How is it painful? Do you feel like you didn't get your money's worth from your schooling or something?

INGESTED saturated fat? Can you site some evidence that dietary saturated fat is bad for the heart? Would Ancel Keys' cherry picking have anything to do with the evidence by any chance?

And since my original post was talking about eating lots of saturated fat on a low carb diet: What about on a low carb diet? Can you site some evidence that dietary saturated fat is bad for the heart on a low carb diet?

What do you have to say for number five on this list (http://authoritynutrition.com/how-to-win-an-argument-with-a-nutritionist/)?

Can you bring here (or even better take to them! I would love to see you do this! Will you? Should I go post a thread on Jack Kruse's forum titled "I don't know everything, but neither does she", and link it to this thread? :)) a quote that Jack Kruse, Stephen Phinney and\or Jeff Volek, Peter Attia, or Gary Taubes has made about how eating large amount of saturated fat is safe, or the lack of evidence that dietary saturated fat causes heart disease, or something else positive about dietary saturated fat (and by safe, I mean for the majority or vast majority of people, since there will be people with conditions that except them from this?

My answer to this: I have TONS of research showing that saturated fat is bad for you. You get saturated fat from your diet. A major source of saturated fat is meat and dairy.

Meaning eat meat and dairy in moderation. Eat vegetables and fruit
If you want proof that eating dairy, meat in less and eating vegetables and fruits more and unsaturated fat works see the "Mediterranean Diet" - research studies I mean.

I don't know who you are quoting, but they are wrong. Saturated fat is bad. It's okay in moderation, because you get some from eating meat, but that doesn't mean it's good for you. It really doesn't mean you can just eat meat and be fine.

Key words: Moderation and balance
See Canada's Food Guide, it's a great start backed by science. Or the Mediterranean Diet

Dreamer's Wife
01-17-14, 04:46 PM
Ok, so to understand why dietary saturated fat is bad, you have to understand the different cholesterol types and what they mean for your body. LDL cholesterol tends to cause a plaque on the walls of your arteries, which makes blood flow much more difficult. Eventually, the passages can close enough to cause a heart attack.

HDL cholesterol carries some of the LDL away from the heart, to the liver where it can then be passed out of the body.

Here is a more in depth explanation from the American Heart Association. http://www.heart.org/HEARTORG/Conditions/Cholesterol/AboutCholesterol/Good-vs-Bad-Cholesterol_UCM_305561_Article.jsp

So... a diet high in saturated fats leads to a higher LDL cholesterol count. A very active person who burns ALL of the calories they take in would not have as much of a problem with this. However, most people do not burn all of their calories, and their body stores these extra calories as fat. The overweight body also produces a form of fat called triglycerides. It is not completely known what the role of triglycerides is, however it has been noted that people who have heart conditions, and high LDL levels also have high triglyceride levels.

Here is a basic explanation about why saturated fats are bad for you, from the National Health Service UK website.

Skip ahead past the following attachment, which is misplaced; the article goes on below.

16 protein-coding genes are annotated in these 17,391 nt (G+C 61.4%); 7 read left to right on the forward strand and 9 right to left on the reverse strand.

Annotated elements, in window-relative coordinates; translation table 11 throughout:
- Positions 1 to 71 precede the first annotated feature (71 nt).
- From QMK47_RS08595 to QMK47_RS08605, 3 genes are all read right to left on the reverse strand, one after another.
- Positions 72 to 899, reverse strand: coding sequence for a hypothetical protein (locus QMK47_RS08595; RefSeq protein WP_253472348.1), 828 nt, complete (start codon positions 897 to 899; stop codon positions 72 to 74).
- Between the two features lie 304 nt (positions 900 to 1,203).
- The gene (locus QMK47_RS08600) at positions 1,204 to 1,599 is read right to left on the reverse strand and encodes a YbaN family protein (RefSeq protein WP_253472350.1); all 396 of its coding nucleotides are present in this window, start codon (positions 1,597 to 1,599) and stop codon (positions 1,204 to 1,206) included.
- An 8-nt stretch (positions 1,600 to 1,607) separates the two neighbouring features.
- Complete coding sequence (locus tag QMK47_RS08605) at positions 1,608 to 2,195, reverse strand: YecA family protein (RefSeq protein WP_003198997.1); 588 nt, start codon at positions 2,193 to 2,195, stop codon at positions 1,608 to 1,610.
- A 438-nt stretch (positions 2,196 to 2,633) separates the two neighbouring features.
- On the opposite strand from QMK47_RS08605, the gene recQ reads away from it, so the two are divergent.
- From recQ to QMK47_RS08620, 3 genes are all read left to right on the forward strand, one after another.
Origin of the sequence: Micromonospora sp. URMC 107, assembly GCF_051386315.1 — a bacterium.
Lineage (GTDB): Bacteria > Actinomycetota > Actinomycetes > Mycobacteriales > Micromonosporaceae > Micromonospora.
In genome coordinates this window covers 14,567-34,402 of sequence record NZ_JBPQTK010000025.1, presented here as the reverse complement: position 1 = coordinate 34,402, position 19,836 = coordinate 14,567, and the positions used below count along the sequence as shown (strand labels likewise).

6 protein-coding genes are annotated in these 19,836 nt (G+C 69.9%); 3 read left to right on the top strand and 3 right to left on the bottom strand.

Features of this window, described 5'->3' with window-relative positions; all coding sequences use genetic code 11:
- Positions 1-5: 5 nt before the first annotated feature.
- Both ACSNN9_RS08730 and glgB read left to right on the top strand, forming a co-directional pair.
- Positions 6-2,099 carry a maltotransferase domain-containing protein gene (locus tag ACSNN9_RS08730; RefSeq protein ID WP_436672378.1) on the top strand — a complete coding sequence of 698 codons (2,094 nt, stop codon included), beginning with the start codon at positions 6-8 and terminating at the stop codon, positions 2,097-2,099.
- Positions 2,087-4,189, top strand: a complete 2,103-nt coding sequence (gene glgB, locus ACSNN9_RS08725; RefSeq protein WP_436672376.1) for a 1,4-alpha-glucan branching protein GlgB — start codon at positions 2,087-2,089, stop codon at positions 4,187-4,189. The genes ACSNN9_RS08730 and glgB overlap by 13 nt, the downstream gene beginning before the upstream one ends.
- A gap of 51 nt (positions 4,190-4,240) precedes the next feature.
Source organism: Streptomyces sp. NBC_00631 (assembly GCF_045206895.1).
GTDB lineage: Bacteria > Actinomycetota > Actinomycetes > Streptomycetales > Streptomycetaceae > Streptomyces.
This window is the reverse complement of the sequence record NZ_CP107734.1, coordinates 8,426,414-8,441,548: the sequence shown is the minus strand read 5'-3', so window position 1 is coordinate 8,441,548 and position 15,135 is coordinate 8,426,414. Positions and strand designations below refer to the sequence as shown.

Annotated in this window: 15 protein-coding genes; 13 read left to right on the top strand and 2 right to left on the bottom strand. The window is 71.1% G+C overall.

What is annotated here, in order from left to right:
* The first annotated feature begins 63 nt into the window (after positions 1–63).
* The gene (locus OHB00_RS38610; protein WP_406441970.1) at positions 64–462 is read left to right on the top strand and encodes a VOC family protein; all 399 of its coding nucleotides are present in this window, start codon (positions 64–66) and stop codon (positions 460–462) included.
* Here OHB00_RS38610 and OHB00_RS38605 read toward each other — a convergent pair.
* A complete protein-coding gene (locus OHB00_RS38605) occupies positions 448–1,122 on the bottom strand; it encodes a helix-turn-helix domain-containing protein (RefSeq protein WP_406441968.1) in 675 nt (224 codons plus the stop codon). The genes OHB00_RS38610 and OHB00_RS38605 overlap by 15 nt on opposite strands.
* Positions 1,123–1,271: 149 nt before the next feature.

http://www.nhs.uk/chq/pages/1124.aspx?categoryid=51&subcategoryid=167

Here is an excellent book that goes very in depth on the explanations of fats and exactly, metabolically, how they function inside the body.
http://link.springer.com/chapter/10.1007/978-1-60327-431-9_1

So basically, what I am trying to say is that this is a very complex subject. Don't use Google, the search results that you get are hardly scientifically based. If you are truly interested in how different types of fats and cholesterol function inside the body, you really should read a scientific, nutritionist book about it.

And also, as far as dying from e coli, salmonella, etc. Have you ever had food poisoning? It really does feel like you will die. And if you get food poisoning more than once in a short period of time, you likely will die without some serious medical treatment. Unless you are lucky enough to have your own animals to butcher, eating raw meat that was processed at subpar temperatures with lots of other different meats is a very bad idea.

http://www.ncbi.nlm.nih.gov/pubmed/24429881
Basically, this is saying that when they take samples from places that handle raw meat (butchers, slaughter houses, grocery stores) about 1/4 of them test positive for an enterotoxin (something that will cause illness in a consumer). Cooking kills these bacterias, which is why it is so important to cook your meats to the proper temperature.

ginniebean
01-17-14, 06:41 PM
Ok, as a nutritionist I have to say a few things. First of all, perhaps people didn't have diabetes back when we primarily farmed as a species. However, there is really very little way for us to know whether or not this is true. Type 1 diabetes is genetic, so chances are people have suffered from it throughout time.

Type 2 Diabetes is genetic as well. You can't get it if you don't have the gene. Lifestyle can delay onset or as onset is often late it can be delayed until the end of one's life.




Hearing you say that the primary fat intake should come from saturated fat is painful lol. There is a lot of evidence that saturated fat is very bad for your heart, and unsaturated fats tend to come from a larger variety of foods. Humans are meant to survive on variety, just eating animal products is a sure way to suffer from a nutrition deficiency.